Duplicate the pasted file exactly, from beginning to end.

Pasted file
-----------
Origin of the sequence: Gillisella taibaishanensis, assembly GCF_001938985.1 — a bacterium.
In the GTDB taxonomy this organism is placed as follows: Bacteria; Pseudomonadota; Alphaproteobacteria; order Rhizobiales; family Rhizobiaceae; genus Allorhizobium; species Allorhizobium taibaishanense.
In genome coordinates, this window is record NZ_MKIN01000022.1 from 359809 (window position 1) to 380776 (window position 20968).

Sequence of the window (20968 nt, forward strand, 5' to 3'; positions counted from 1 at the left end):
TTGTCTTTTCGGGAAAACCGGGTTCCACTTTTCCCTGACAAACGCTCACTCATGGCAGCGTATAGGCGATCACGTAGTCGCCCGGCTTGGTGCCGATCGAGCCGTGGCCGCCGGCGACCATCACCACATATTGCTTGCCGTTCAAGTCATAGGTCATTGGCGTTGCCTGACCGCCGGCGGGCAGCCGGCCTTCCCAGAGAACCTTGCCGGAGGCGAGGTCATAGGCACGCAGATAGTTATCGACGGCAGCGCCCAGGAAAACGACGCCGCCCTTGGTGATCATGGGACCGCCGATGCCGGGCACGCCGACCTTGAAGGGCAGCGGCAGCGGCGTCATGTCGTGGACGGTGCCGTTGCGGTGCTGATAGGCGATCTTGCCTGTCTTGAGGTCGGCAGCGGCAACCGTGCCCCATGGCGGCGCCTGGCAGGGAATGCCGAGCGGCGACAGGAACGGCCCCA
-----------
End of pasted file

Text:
Origin of the sequence: Gillisella taibaishanensis, assembly GCF_001938985.1 — a bacterium.
In the GTDB taxonomy this organism is placed as follows: Bacteria; Pseudomonadota; Alphaproteobacteria; order Rhizobiales; family Rhizobiaceae; genus Allorhizobium; species Allorhizobium taibaishanense.
In genome coordinates, this window is record NZ_MKIN01000022.1 from 359809 (window position 1) to 380776 (window position 20968).

Sequence of the window (20968 nt, forward strand, 5' to 3'; positions counted from 1 at the left end):
TTGTCTTTTCGGGAAAACCGGGTTCCACTTTTCCCTGACAAACGCTCACTCATGGCAGCGTATAGGCGATCACGTAGTCGCCCGGCTTGGTGCCGATCGAGCCGTGGCCGCCGGCGACCATCACCACATATTGCTTGCCGTTCAAGTCATAGGTCATTGGCGTTGCCTGACCGCCGGCGGGCAGCCGGCCTTCCCAGAGAACCTTGCCGGAGGCGAGGTCATAGGCACGCAGATAGTTATCGACGGCAGCGCCCAGGAAAACGACGCCGCCCTTGGTGATCATGGGACCGCCGATGCCGGGCACGCCGACCTTGAAGGGCAGCGGCAGCGGCGTCATGTCGTGGACGGTGCCGTTGCGGTGCTGATAGGCGATCTTGCCTGTCTTGAGGTCGGCAGCGGCAACCGTGCCCCATGGCGGCGCCTGGCAGGGAATGCCGAGCGGCGACAGGAACGGCCCCA